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Thread: Histogram / RAW conversion comparison

  1. #31
    Senior Member neuroanatomist's Avatar
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    Re: Histogram / RAW conversion comparison



    Quote Originally Posted by Johnny Rasmussen
    You mentioned you did not shoot with HTP on because of increased shadow noise. Is it really that visible? I have not shot with the 7D but it is hard to see any difference in files from the 50D.

    It's rather situationally dependent. I have seen it in some shots, not in others. I suspect it's a combination of factors. Even Bob Atkins stated (from the article you linked), "Looking closely at images shot with Highlight Tone Priority turned on and off, there is an increase in the shadow noise if you look closely enough." As I stated, I don't usually use it. But, I do use it occasionally (in fact, it's one of the settings I put in My Menu) in situations where looking at the scene I expect issues from blown highlights at the exposure I plan to use.


    Daniel summarized it nicely in a previous discussion on 'tweener' ISO settings:



    <div>


    Quote Originally Posted by Daniel Browning
    It's a pretty minor effect by itself. Just like HTP is a pretty small effect, and ALO is a pretty small effect. But when you start combining all these small factors, it results in a big factor. For example, ISO 250 by itself may not increase shadow noise enough to notice. And ISO 200+HTP by itself may not either. But combine 250+HTP and the result will be much more noticeable: the shadow noise is as bad as ISO 640. Add ALO into the mix and you can get people wondering why their ISO 250 shot looks like ISO 1600.
    </div>

  2. #32
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    Re: Histogram / RAW conversion comparison



    Quote Originally Posted by Johnny Rasmussen
    You mentioned you did not shoot with HTP on because of increased shadow noise. Is it really that visible?

    It depends on the ISO. HTP works in the context of a constant display brightness and a constant exposure. In that context, low ISO has more noise than high ISO. In other words, when you keep your exposure the same, and the raw conversion is made to come out with the same brightness, higher ISO has less noise (sometimes a lot less) than low ISO. This is the opposite of how we normally think about ISO because we don't normally keep exposure fixed. In essence, it separates ISO-as-a-camera-setting from ISO-as-an-exposure-index.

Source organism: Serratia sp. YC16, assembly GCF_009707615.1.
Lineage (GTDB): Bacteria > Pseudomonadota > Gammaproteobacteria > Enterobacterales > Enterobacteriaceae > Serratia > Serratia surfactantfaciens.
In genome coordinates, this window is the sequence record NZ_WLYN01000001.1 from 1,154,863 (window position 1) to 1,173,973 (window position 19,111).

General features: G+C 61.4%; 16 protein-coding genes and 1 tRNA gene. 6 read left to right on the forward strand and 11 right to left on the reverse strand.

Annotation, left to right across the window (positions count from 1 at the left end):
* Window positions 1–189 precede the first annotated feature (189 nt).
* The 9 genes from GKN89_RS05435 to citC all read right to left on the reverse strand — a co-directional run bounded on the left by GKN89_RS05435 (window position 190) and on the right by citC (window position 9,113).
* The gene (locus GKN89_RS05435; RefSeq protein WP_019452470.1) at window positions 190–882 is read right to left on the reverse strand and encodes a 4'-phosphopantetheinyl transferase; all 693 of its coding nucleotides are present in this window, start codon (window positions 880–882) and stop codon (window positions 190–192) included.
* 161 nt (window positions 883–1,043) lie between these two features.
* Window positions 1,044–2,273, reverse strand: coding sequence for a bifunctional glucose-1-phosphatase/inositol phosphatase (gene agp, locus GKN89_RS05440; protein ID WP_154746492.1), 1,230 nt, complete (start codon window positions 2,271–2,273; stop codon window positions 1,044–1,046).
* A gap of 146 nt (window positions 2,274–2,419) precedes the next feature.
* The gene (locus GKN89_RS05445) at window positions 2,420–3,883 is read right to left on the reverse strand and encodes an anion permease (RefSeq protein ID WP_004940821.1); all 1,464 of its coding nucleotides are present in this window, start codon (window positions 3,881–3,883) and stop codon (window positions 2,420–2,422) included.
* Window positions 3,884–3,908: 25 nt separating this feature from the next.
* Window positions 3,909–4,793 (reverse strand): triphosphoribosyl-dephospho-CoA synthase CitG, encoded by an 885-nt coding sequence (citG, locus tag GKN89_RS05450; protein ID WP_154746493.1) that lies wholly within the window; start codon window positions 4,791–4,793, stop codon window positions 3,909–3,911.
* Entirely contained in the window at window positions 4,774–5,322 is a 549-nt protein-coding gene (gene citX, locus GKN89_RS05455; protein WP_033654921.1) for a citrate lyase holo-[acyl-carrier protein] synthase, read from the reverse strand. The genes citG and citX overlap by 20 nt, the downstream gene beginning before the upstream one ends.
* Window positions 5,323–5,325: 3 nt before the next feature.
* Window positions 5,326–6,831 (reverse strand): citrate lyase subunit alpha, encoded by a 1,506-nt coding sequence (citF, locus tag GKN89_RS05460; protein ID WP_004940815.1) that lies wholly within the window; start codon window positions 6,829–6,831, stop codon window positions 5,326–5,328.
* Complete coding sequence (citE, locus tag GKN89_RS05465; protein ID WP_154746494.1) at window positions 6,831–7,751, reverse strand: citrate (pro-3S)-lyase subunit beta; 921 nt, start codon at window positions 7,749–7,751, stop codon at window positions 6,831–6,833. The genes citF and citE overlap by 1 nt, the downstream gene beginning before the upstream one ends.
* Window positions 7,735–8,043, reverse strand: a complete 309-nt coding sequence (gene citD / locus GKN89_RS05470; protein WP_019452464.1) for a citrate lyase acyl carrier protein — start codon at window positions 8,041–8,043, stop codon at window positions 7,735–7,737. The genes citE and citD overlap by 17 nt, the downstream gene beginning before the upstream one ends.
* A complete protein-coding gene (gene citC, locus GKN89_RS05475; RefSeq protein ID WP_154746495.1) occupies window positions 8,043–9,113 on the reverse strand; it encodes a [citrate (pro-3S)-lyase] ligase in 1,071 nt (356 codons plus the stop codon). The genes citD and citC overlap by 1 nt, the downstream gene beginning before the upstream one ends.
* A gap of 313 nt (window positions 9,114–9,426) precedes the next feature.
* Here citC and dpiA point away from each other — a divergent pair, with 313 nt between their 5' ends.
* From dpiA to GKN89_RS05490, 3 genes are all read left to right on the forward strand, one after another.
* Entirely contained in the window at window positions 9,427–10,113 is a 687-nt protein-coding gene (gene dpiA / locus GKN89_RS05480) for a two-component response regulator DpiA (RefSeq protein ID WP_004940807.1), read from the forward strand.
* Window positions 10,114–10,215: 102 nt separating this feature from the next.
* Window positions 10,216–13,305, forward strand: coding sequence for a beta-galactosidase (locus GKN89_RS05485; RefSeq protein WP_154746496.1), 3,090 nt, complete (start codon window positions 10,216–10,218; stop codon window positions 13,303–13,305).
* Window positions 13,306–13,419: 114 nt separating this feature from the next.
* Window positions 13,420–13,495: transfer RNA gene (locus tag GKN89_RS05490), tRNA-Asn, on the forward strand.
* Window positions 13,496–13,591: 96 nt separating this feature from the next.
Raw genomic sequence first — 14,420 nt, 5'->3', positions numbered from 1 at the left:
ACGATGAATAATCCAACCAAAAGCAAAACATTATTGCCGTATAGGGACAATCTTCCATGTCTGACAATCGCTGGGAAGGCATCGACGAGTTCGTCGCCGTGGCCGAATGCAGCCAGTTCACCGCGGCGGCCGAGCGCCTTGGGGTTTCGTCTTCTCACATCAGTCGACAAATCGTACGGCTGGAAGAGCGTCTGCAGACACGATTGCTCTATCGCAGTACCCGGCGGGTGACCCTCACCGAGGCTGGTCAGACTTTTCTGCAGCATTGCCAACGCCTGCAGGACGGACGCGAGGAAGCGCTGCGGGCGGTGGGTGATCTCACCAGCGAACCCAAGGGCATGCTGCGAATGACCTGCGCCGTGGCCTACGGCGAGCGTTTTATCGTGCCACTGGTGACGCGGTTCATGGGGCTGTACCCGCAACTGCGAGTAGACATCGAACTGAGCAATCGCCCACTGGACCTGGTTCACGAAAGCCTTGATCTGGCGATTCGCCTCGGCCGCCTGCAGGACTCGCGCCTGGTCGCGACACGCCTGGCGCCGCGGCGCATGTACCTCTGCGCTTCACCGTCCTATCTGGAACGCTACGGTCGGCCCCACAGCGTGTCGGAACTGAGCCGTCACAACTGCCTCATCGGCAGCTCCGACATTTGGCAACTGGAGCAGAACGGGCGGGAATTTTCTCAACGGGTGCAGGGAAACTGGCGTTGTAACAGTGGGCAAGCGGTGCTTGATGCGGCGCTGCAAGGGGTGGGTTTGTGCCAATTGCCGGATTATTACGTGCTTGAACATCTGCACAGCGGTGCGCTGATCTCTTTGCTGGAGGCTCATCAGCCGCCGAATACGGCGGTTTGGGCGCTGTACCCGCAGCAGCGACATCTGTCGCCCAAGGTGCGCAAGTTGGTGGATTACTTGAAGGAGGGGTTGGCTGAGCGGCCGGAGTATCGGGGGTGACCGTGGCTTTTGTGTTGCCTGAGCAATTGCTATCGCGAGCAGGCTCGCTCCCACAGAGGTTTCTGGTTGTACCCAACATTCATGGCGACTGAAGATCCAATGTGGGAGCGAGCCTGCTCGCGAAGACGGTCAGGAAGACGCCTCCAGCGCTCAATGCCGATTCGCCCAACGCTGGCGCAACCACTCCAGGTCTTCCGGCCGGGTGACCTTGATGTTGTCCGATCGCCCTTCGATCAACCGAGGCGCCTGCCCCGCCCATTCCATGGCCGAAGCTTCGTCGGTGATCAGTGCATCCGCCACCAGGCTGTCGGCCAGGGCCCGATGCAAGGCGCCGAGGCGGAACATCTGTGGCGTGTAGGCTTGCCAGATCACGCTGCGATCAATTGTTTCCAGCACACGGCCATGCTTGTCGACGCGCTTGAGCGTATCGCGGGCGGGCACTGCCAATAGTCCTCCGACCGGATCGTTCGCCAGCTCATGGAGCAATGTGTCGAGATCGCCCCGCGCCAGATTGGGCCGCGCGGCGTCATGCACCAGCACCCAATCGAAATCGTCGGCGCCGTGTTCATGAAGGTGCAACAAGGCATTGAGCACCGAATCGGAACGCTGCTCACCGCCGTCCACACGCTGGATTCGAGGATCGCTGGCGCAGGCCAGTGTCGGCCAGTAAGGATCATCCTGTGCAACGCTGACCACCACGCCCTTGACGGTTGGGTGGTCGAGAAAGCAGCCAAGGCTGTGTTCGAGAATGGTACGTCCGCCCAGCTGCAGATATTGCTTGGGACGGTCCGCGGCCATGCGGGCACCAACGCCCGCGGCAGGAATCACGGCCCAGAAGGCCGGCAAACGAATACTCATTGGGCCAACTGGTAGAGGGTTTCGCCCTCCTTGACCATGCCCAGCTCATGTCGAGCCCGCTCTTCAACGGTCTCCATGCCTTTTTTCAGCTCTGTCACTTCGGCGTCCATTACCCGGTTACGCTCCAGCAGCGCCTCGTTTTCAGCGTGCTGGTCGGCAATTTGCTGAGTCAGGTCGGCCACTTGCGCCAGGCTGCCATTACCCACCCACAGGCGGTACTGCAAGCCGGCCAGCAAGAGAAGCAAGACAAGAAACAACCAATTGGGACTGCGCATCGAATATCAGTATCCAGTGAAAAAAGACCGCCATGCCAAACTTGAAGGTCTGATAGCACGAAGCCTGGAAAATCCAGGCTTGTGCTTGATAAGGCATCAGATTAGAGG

So ISO 3200+HTP (which is actually just ISO 1600) has the exact same noise as ISO 3200 without HTP, but ISO 200 has less noise than ISO 200+HTP (which is actually just ISO 100).


    The way HTP works is pretty simple. Say you shot a scene at ISO 200 f/4 and developed it with default raw converter settings, and it came out with too much blown highlights. Then you shot it at ISO 100 f/4. Now the highlights are better, but the overall image (midtones, shadows, etc.) are too dark. So you push the midtones and shadows without blowing the highlights (e.g. by using a curve). This makes the increased noise of a lower ISO setting visible (you wouldn't see the difference if you left the overal image darker). That is what HTP does.

  3. #33

    Re: Histogram / RAW conversion comparison



    Agree. I also think it's a combination of factors. I also think HTP is a nice feature but you have to use it when the situation calls for it.

  4. #34
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    Re: Histogram / RAW conversion comparison



    Quote Originally Posted by Daniel Browning
    This makes the increased noise of a lower ISO setting visible (you wouldn't see the difference if you left the overal image darker). That is what HTP does.

    The manuals always say to beware of HTP because it'll increase shadow noise. I guess the authors assume we'll want to open up the shadows (and 1/4 tones) in PP, thereby "increasing" the noise.


    Seems like HTP is a mixed bag - gain HL range but then you either live with a darker (and flatter) image or reveal that nasty pattern noise in the shadows...










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